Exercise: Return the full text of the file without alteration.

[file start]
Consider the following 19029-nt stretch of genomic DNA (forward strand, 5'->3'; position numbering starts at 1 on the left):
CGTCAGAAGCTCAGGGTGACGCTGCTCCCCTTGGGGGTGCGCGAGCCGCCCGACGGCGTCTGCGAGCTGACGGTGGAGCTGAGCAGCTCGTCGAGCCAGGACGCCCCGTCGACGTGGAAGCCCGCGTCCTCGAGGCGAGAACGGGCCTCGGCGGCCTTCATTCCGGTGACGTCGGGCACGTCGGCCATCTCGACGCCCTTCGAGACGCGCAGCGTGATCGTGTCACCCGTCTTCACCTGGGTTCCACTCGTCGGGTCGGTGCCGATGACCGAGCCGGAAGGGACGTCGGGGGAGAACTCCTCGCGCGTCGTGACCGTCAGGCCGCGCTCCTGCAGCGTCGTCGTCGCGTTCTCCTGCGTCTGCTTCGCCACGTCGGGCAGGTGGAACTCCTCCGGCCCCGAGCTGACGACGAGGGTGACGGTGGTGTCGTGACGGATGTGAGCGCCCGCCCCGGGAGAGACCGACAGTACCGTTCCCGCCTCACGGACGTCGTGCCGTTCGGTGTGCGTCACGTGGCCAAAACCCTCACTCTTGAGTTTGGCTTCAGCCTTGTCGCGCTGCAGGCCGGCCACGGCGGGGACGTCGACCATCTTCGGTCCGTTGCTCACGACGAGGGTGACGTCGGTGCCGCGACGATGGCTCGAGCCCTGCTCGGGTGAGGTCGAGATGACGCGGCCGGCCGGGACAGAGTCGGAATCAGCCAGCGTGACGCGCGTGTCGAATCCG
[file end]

Consider the following 19029-nt stretch of genomic DNA (forward strand, 5'->3'; position numbering starts at 1 on the left):
CGTCAGAAGCTCAGGGTGACGCTGCTCCCCTTGGGGGTGCGCGAGCCGCCCGACGGCGTCTGCGAGCTGACGGTGGAGCTGAGCAGCTCGTCGAGCCAGGACGCCCCGTCGACGTGGAAGCCCGCGTCCTCGAGGCGAGAACGGGCCTCGGCGGCCTTCATTCCGGTGACGTCGGGCACGTCGGCCATCTCGACGCCCTTCGAGACGCGCAGCGTGATCGTGTCACCCGTCTTCACCTGGGTTCCACTCGTCGGGTCGGTGCCGATGACCGAGCCGGAAGGGACGTCGGGGGAGAACTCCTCGCGCGTCGTGACCGTCAGGCCGCGCTCCTGCAGCGTCGTCGTCGCGTTCTCCTGCGTCTGCTTCGCCACGTCGGGCAGGTGGAACTCCTCCGGCCCCGAGCTGACGACGAGGGTGACGGTGGTGTCGTGACGGATGTGAGCGCCCGCCCCGGGAGAGACCGACAGTACCGTTCCCGCCTCACGGACGTCGTGCCGTTCGGTGTGCGTCACGTGGCCAAAACCCTCACTCTTGAGTTTGGCTTCAGCCTTGTCGCGCTGCAGGCCGGCCACGGCGGGGACGTCGACCATCTTCGGTCCGTTGCTCACGACGAGGGTGACGTCGGTGCCGCGACGATGGCTCGAGCCCTGCTCGGGTGAGGTCGAGATGACGCGGCCGGCCGGGACAGAGTCGGAATCAGCCAGCGTGACGCGCGTGTCGAATCCG